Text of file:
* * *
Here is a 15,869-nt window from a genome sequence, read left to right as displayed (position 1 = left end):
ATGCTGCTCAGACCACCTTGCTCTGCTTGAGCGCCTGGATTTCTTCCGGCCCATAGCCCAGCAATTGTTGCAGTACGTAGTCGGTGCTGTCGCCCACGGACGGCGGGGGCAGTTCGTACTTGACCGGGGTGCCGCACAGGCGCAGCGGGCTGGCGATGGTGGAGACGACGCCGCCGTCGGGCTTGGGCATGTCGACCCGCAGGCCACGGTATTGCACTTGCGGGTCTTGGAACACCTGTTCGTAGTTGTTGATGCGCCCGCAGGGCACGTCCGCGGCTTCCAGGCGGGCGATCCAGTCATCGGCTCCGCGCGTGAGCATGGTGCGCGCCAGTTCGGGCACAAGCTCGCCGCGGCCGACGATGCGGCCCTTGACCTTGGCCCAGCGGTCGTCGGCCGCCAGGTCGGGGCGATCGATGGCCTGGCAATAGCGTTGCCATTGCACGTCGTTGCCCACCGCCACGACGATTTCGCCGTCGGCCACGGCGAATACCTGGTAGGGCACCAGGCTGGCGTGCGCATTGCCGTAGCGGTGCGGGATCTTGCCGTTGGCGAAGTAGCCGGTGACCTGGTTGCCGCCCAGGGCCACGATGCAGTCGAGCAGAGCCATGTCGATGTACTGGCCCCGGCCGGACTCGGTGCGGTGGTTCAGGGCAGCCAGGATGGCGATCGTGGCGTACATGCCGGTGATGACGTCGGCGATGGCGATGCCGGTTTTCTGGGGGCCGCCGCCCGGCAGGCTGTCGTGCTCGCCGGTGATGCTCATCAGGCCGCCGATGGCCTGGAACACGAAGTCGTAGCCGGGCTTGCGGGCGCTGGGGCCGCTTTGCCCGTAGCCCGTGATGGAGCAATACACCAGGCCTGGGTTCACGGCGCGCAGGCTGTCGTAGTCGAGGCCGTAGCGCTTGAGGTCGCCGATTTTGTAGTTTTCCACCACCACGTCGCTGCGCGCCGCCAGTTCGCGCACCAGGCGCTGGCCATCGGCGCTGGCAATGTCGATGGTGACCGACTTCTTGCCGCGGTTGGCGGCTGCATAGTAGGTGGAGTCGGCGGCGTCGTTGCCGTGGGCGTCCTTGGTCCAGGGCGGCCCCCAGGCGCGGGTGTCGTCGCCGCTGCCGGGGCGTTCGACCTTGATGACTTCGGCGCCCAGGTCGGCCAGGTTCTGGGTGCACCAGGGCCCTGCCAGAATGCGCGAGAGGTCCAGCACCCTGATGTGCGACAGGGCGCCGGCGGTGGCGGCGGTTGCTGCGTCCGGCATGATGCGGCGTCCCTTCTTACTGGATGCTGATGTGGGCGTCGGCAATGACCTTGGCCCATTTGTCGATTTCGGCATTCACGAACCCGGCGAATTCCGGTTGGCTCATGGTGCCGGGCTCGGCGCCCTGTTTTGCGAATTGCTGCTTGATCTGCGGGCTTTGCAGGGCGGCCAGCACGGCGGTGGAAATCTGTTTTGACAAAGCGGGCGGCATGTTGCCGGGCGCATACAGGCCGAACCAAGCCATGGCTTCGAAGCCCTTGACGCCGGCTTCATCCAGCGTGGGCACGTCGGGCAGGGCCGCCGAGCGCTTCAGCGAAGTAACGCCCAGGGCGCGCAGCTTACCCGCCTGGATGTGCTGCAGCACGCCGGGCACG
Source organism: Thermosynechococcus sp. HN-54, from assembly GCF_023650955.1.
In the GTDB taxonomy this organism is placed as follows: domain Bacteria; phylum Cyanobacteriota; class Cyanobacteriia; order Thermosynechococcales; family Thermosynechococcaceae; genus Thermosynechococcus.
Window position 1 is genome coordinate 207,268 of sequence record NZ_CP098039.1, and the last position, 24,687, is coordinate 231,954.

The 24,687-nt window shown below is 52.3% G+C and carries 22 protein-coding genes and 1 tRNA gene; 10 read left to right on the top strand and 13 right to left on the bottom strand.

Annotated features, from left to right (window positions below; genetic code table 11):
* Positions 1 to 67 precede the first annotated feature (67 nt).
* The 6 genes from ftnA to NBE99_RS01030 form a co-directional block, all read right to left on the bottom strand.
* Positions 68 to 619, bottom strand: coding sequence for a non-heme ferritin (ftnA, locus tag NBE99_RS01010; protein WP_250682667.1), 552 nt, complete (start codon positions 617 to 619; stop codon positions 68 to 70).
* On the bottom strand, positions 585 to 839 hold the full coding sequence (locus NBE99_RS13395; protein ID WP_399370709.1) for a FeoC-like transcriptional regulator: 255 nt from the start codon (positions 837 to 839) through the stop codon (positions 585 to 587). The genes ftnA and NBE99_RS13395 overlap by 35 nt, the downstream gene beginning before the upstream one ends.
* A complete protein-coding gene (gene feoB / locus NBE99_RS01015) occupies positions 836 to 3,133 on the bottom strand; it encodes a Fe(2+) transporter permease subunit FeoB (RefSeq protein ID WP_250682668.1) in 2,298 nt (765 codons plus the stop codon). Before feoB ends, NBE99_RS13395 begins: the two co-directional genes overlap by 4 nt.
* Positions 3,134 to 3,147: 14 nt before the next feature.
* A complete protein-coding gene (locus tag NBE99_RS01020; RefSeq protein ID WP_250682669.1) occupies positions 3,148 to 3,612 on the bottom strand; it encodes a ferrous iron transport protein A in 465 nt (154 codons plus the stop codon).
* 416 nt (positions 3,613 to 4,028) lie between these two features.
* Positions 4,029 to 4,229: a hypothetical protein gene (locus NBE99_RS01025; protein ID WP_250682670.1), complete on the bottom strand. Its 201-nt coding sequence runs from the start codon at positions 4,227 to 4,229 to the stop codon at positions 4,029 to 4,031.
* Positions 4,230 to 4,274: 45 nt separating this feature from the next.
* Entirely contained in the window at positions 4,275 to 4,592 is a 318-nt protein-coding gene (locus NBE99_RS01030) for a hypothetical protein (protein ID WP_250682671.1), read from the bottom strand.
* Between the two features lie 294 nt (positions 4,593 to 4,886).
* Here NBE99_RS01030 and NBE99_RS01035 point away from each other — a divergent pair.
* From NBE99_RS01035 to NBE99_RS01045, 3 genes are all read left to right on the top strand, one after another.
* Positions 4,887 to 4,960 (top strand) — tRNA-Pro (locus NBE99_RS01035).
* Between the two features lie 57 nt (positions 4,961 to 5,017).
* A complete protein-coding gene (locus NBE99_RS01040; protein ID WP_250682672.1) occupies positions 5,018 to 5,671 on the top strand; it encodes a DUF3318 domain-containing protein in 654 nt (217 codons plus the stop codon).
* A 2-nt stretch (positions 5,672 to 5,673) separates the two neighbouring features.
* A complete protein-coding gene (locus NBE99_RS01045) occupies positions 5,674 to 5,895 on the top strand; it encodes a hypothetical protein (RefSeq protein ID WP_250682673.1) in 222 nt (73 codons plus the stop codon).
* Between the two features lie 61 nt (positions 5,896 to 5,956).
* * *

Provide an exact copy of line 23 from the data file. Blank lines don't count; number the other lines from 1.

* Between the two features lie 57 nt (positions 4,961 to 5,017).